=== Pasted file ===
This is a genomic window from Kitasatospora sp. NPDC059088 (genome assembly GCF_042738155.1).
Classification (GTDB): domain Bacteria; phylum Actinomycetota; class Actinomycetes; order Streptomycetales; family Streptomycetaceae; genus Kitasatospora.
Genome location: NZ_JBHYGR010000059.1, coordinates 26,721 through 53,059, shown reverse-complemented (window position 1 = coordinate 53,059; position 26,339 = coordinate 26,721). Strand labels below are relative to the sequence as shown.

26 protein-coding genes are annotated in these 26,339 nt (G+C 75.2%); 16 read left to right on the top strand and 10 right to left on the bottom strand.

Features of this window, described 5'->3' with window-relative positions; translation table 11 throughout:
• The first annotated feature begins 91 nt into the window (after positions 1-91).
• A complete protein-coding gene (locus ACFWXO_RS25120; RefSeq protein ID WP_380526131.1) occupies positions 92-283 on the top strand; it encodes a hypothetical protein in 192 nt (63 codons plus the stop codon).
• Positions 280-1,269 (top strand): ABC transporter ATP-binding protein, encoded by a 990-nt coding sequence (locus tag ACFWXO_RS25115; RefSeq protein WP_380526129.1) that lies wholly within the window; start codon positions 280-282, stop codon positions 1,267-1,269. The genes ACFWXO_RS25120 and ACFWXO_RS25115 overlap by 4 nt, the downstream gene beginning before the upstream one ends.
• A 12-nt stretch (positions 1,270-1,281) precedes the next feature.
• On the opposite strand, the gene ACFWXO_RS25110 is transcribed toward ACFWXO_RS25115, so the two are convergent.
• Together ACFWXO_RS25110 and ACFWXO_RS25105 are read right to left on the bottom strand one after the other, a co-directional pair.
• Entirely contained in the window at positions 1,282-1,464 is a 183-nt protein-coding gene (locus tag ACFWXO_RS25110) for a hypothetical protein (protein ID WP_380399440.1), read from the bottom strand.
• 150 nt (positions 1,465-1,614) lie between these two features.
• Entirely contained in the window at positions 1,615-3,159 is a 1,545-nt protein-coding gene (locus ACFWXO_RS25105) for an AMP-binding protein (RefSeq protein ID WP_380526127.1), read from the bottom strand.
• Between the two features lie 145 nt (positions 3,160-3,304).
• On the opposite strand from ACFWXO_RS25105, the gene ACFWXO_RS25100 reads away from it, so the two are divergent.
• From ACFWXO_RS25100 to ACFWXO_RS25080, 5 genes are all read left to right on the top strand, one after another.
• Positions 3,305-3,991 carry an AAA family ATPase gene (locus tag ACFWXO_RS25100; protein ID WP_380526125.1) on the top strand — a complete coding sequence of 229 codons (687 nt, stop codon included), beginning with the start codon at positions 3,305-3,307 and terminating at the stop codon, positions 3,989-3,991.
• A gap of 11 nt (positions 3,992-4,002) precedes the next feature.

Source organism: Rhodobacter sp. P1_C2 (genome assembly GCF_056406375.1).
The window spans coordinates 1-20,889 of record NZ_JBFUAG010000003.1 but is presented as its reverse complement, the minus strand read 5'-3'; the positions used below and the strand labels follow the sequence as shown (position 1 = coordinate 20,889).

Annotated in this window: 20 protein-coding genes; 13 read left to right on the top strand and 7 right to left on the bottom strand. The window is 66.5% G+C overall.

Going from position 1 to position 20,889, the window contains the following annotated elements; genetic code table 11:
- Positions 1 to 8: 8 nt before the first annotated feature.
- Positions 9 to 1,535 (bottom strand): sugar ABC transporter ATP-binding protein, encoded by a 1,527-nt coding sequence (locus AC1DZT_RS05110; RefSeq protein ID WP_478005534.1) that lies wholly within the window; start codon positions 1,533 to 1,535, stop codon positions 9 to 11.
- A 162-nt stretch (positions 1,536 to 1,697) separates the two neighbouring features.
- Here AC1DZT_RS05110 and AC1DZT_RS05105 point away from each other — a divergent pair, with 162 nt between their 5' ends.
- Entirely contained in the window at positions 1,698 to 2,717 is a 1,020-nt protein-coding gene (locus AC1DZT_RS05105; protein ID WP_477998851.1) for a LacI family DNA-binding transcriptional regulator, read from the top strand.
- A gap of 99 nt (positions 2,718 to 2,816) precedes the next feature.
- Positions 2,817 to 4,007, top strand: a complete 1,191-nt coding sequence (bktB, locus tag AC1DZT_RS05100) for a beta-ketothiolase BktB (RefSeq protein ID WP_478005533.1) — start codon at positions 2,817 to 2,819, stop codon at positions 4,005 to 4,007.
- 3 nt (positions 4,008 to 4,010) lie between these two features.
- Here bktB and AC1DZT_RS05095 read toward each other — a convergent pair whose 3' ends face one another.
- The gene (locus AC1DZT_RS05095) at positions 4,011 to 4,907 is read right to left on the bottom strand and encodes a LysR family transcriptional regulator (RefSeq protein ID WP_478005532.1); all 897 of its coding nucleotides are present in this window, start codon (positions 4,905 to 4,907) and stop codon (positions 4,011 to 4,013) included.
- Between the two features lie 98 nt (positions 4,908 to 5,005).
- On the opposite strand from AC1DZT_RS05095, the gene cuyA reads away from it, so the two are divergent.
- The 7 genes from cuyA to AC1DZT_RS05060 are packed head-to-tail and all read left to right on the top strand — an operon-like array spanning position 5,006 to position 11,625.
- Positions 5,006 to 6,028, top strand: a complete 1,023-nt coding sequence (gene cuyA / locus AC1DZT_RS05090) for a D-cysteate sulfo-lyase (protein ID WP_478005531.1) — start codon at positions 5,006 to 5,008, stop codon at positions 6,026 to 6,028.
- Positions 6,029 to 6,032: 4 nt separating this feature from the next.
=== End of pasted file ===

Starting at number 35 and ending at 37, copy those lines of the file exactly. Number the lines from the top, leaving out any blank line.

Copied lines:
- On the opposite strand from AC1DZT_RS05095, the gene cuyA reads away from it, so the two are divergent.
- The 7 genes from cuyA to AC1DZT_RS05060 are packed head-to-tail and all read left to right on the top strand — an operon-like array spanning position 5,006 to position 11,625.
- Positions 5,006 to 6,028, top strand: a complete 1,023-nt coding sequence (gene cuyA / locus AC1DZT_RS05090) for a D-cysteate sulfo-lyase (protein ID WP_478005531.1) — start codon at positions 5,006 to 5,008, stop codon at positions 6,026 to 6,028.